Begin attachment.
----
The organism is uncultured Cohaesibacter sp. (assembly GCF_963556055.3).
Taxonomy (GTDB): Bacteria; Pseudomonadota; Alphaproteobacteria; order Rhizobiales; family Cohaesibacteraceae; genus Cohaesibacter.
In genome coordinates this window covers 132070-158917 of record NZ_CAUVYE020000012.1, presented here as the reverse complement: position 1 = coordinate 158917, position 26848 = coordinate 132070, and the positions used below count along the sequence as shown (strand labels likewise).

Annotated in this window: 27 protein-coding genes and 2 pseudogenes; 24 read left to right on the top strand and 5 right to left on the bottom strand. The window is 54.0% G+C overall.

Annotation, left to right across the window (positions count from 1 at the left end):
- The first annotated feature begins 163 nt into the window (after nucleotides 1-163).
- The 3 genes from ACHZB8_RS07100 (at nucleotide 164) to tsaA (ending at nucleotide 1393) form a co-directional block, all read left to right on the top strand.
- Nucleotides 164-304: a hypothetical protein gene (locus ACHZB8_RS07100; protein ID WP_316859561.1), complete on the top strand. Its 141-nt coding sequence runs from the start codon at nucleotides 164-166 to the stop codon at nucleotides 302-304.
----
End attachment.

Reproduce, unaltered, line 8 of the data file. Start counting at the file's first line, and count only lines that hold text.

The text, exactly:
- Nucleotides 164-304: a hypothetical protein gene (locus ACHZB8_RS07100; protein ID WP_316859561.1), complete on the top strand. Its 141-nt coding sequence runs from the start codon at nucleotides 164-166 to the stop codon at nucleotides 302-304.